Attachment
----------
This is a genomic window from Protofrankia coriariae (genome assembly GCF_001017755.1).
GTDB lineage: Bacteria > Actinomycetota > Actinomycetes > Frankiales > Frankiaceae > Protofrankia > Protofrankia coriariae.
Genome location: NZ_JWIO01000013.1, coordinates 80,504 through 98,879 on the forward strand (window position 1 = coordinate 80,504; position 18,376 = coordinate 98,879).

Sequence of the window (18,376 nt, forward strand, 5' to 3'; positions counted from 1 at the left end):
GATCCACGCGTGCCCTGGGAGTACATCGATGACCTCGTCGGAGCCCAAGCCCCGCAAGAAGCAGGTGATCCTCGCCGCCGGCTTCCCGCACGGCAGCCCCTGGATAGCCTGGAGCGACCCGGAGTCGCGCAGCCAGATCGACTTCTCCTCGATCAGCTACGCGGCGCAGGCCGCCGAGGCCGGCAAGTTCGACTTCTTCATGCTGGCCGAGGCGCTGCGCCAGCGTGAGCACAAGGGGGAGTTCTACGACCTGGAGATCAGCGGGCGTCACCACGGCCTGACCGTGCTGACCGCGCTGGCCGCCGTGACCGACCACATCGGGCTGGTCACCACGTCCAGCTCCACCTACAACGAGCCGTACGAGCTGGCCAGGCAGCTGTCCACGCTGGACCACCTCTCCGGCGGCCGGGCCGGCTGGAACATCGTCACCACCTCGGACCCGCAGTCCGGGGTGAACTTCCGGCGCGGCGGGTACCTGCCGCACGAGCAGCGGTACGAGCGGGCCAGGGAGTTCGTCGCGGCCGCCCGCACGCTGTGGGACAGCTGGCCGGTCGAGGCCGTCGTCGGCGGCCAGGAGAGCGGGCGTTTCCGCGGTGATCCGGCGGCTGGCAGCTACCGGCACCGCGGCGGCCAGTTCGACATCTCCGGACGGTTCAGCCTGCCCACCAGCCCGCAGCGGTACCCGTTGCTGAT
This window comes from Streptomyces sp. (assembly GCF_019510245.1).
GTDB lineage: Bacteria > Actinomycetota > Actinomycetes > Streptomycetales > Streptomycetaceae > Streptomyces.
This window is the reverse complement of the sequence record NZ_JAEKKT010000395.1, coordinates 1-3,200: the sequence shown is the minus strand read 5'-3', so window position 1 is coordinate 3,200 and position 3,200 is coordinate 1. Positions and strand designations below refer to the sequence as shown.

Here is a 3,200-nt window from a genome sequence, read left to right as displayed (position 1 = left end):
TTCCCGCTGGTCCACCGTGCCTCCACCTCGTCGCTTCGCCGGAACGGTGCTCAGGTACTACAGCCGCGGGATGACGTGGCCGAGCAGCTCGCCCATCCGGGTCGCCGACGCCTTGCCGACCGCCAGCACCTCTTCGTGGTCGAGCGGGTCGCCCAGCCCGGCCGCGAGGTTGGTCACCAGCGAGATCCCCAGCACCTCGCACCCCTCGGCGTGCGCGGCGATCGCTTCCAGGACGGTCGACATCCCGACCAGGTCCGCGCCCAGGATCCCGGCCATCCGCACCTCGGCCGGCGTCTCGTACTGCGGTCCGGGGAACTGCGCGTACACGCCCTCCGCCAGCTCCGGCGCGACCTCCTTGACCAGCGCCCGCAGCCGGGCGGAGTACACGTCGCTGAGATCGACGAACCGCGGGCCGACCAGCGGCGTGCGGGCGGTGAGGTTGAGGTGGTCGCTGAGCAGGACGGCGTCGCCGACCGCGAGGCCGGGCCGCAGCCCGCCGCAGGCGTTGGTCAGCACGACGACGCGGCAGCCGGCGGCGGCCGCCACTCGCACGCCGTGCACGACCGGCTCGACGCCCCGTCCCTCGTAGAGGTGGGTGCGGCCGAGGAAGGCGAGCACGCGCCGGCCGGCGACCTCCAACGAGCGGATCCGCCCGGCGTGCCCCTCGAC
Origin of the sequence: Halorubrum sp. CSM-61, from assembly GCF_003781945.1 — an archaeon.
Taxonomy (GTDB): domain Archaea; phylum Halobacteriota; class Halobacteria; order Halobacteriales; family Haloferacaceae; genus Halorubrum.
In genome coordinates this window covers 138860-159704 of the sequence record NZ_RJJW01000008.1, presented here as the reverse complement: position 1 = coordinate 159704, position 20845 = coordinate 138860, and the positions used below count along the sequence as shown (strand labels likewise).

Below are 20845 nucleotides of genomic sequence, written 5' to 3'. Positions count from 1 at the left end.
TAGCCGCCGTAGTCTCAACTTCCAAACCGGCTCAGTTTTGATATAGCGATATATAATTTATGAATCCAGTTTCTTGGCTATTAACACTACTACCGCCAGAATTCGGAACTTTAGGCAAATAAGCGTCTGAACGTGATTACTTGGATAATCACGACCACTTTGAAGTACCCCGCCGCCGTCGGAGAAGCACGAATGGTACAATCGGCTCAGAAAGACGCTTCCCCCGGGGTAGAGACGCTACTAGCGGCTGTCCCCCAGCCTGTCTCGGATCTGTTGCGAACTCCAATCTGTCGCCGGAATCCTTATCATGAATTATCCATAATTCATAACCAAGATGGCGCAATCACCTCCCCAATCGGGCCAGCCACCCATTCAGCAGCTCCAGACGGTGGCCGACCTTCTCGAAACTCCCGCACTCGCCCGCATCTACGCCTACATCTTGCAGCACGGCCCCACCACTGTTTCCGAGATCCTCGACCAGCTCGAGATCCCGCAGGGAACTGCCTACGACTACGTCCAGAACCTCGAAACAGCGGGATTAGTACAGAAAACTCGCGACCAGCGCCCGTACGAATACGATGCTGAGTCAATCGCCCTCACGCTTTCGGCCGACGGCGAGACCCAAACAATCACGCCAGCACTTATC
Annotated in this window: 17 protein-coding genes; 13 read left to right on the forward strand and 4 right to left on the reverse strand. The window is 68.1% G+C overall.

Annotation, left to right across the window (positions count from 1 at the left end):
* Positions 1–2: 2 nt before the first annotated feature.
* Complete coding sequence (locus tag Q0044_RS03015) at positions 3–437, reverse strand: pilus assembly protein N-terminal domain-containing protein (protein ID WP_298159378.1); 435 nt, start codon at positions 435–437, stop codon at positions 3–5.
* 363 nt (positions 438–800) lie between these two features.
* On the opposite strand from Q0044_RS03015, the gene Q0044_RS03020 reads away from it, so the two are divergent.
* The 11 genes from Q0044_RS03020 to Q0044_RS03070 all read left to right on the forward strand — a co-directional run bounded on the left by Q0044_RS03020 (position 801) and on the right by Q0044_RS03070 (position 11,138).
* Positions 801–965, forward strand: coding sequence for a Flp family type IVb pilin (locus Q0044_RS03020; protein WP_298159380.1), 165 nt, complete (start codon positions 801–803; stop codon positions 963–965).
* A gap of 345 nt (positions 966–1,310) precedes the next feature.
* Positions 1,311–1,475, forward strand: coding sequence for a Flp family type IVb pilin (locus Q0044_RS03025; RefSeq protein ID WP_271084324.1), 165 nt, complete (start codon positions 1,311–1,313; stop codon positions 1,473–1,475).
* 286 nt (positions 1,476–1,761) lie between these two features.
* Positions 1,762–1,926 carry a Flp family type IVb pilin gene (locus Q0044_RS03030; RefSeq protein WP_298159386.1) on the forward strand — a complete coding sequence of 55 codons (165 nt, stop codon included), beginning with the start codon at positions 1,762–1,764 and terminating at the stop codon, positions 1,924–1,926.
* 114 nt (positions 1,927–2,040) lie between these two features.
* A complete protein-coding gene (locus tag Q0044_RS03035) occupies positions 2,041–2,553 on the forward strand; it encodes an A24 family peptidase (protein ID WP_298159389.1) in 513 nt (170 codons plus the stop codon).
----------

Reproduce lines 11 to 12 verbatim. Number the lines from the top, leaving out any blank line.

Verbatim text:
Origin of the sequence: Halorubrum sp. CSM-61, from assembly GCF_003781945.1 — an archaeon.
Taxonomy (GTDB): domain Archaea; phylum Halobacteriota; class Halobacteria; order Halobacteriales; family Haloferacaceae; genus Halorubrum.